ILNP - Identifier-Locator Network Protocol: video streaming demonstration

Demonstration testbed and video demo by Ryo Yanagida.

This video demonstrates a feature of the Identifier Locator Network Protocol (ILNP): how ILNP integrates mobility as an end-to-end function, as part of the core network protocol behaviour, rather than relying on routing or other network / middlebox assistance. ILNP does this in a way that native IPv6 applications benefit directly, without needing to be modified, working directly over an existing IPv6 network.

ILNP has also been demonstrated publicly at the Hackathon which took place at the 104th meeting of the Internet Engineering Task Force (IETF).

Video has no sound: full size video (1920×1080).   Schematic of the testbed taken from [1] : full size figure (2400×2600).

What you see is a video playing in the background (on the monitor), being streamed from the machine on the left (server / correspondent node, CN), played back on the machine on the right (client / mobile node, MN), which is connected to the screen. The video is 1080p/HD, H.264 (in a MP4 container), a copy of an opensource video ("Tears of Steel") hosted on the server. The network between the two machines has the topology as described in [1], i.e. four different networks — R1, R2, R3, and R4 — with statically-configured (fixed) routing throughout. The network consists of cheap-and-cheerful Ubiquiti routers (3x EdgeRouter-X for R1, R2 and R3; an EdgeRouter-6P for R4 — in the foreground, middle of the screen), i.e. a network of unmodified, off-the-shelf, commercial equipment that is not "ILNP-aware". The server is connected to R4, and the client is connected initially to R1. The software being used for client and server is the popular, opensource, VLC software, i.e. unmodified software that is also not "ILNP-aware".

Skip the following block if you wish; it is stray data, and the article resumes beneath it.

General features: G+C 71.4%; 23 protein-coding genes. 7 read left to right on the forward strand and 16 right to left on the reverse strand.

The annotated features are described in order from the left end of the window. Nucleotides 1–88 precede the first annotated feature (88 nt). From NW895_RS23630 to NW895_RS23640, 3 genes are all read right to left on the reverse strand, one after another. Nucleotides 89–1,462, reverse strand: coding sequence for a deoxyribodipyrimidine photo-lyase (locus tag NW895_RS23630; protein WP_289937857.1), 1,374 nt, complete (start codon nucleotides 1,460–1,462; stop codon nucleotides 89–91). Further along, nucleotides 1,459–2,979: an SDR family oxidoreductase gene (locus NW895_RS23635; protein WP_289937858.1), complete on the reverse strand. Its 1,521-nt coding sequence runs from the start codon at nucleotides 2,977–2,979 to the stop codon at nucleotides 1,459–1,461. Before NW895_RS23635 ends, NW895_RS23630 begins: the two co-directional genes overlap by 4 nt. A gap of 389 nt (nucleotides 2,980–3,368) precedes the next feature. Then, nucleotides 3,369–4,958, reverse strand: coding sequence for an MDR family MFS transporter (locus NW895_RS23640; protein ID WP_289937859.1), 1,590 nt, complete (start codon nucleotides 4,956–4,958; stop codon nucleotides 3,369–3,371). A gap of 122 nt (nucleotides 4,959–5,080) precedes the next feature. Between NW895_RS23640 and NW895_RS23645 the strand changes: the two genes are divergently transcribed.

Ryo connects and disconnects various ethernet interfaces on the MN/client (use of red, blue, and yellow cables on the right), to emulate movement of the MN/client across the different networks, R1, R2, and R3. The video stream is handed-off seamlessly across the new connectivity, with no loss or interruptions (VLC was using RTP/UDP). No routing changes, no tunnels, no middleboxes, no NAT, no need to upgrade network equipment, and no need to upgrade existing software: the seamless mobility of the stream was enabled via the ILNP Linux kernel extensions that are now publicly available. (More details and experiments on the mobility mechanism for ILNP can be found in [2].)

The ILNP kernel extensions used in this demo is are on github at: Please do complete the questionnaire that is linked on that page — it will help us in trying to progress support for further development of ILNP!


[1] R. Yanagida, S. N. Bhatti. Seamless Internet connectivity for ubiquitous communication. PURBA2019, Pervasive Urban Applications Workshop (UBICOMP 2019). London, UK. Sep 2019. (ACM digital library copy.)

[2] D. Phoomikiattisak, S. N. Bhatti. End-To-End Mobility for the Internet Using ILNP, Wireless Communications and Mobile Computing (WCMC), vol. 2019, Article ID 7464179, pages 29. Apr 2019. (Open access copy.)


Many thanks to our friends at RStor, whose support made this testbed and demonstration possible.


Saleem Bhatti.
ILNP main page.